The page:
Florida is currently facing a property insurance crisis that is affecting hardworking families and the elderly. The inflation caused by “Bidenomics” has resulted in skyrocketing insurance premiums, leaving many Floridians struggling to afford coverage. To make matters worse, insurers like AAA and Farmers are leaving the state, reducing choices and increasing prices.
During my time as governor, I prioritized the growth of Florida’s private insurance market to provide more options for residents. Unfortunately, the opposite is happening now, with the state-run insurer of last resort, Citizens Property Insurance Corp., growing threefold since I left office. Citizens currently holds 1.3 million policies, a significant increase from the 430,000 policies it held when I was governor. This growth has led to Citizens’ share of the property insurance market ballooning from 6% to 16%, while the private insurance market diminishes.
The problem with this growth is that Citizens is no longer fully funded, making it incapable of covering all the claims it is responsible for in the event of a massive storm. The only solutions would be to impose higher fees on policyholders, introduce new tax assessments on Florida families, or both. These options are unacceptable and would burden residents further.
The average property insurance cost for Floridians has doubled since I was governor, leading to concerns that living in the state will become unaffordable for many families and businesses. The elderly and low-income households are particularly at risk of being negatively impacted by rising premiums.
It is imperative that state leaders take action to address Florida’s out-of-control property insurance market. I urge them to focus on three critical steps. First, they must promote the growth of the private insurance market to increase competition and responsiveness to homeowners’ needs. This should be accompanied by measures to fight fraud and abuse and prevent excessive rate increases.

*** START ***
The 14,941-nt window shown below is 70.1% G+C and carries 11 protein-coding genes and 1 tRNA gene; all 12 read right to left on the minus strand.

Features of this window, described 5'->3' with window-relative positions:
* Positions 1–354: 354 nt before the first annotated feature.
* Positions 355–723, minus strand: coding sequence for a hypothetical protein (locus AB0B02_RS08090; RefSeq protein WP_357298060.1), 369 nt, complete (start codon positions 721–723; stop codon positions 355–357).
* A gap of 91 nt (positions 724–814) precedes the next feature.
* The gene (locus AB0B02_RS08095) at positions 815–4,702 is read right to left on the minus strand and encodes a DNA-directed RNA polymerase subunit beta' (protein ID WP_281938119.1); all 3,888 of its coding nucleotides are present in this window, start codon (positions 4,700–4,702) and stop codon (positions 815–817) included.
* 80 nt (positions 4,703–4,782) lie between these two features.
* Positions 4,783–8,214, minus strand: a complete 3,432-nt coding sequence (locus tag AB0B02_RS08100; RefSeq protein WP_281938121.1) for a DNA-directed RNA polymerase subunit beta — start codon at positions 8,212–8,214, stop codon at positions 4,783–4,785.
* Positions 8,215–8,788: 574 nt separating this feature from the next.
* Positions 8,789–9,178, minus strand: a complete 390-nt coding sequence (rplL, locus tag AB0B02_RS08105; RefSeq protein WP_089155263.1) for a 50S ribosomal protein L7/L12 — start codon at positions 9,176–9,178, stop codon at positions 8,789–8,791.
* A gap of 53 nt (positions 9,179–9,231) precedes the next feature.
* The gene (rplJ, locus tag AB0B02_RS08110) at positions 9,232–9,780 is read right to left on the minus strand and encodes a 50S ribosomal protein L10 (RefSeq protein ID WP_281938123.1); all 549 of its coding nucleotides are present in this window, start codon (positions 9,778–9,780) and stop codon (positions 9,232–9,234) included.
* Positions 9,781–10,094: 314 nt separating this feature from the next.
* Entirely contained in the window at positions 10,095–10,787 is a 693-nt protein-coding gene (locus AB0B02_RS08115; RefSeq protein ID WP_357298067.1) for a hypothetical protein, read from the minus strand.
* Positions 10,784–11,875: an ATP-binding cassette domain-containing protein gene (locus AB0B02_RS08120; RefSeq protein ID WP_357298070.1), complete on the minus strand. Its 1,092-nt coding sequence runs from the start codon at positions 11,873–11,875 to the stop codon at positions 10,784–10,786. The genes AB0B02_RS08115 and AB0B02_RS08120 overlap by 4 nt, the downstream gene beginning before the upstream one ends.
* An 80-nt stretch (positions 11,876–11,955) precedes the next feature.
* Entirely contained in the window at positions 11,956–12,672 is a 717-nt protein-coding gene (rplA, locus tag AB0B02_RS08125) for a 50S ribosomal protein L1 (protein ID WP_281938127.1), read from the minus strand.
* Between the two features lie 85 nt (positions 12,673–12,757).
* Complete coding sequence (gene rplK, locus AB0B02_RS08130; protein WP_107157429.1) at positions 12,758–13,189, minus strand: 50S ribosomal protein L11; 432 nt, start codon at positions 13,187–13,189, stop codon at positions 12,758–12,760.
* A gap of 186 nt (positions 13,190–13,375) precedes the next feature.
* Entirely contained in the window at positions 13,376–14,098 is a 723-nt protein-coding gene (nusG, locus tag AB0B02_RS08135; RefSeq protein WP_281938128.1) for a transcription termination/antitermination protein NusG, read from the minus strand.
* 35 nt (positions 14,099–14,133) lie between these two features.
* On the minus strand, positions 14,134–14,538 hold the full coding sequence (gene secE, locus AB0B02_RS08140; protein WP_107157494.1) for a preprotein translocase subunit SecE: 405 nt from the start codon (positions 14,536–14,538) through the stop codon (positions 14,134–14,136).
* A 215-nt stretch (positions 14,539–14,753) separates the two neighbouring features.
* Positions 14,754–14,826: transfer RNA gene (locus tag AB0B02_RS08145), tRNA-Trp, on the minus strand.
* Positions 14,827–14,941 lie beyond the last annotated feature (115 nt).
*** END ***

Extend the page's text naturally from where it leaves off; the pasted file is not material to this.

Second, additional reforms should be implemented to ensure fair treatment of policyholders, timely claim payments, and transparent communication regarding coverage changes. State law should be revised to extend the notification period for policy non-renewals from 60 to at least 120 days. This would provide families more time to find alternative options and avoid potential homelessness due to insurance loss.
Lastly, the size and scope of Citizens should be reduced to its original role as the insurer of last resort. This would help drive down insurance costs and ensure full funding, enabling the payment of legitimate claims without imposing higher fees or taxes on policyholders.
As a former governor, I understand that regulating property insurance is a state issue that requires dedicated efforts. When State Farm left Florida in 2009, it had a detrimental impact on policyholders. Rebuilding communication and finding solutions allowed State Farm and other insurers to provide affordable coverage to families once more.
I believe that the leadership at Citizens is working towards reducing its policy load and that state leaders are dedicated to resolving the crisis. They may even consider calling a special session to address the issue. This is not just common sense; it is crucial for the economic stability and peace of mind of millions of Florida families, especially the elderly. People need to feel secure in their coverage and confident that they will not be dropped by insurance companies when they need support the most.
While the possibility of a hurricane impacting Florida is a constant reality, it should not financially strangle residents or deter them from owning homes in the state. Swift action is needed to rectify the property insurance crisis and provide affordable and reliable coverage to all Floridians.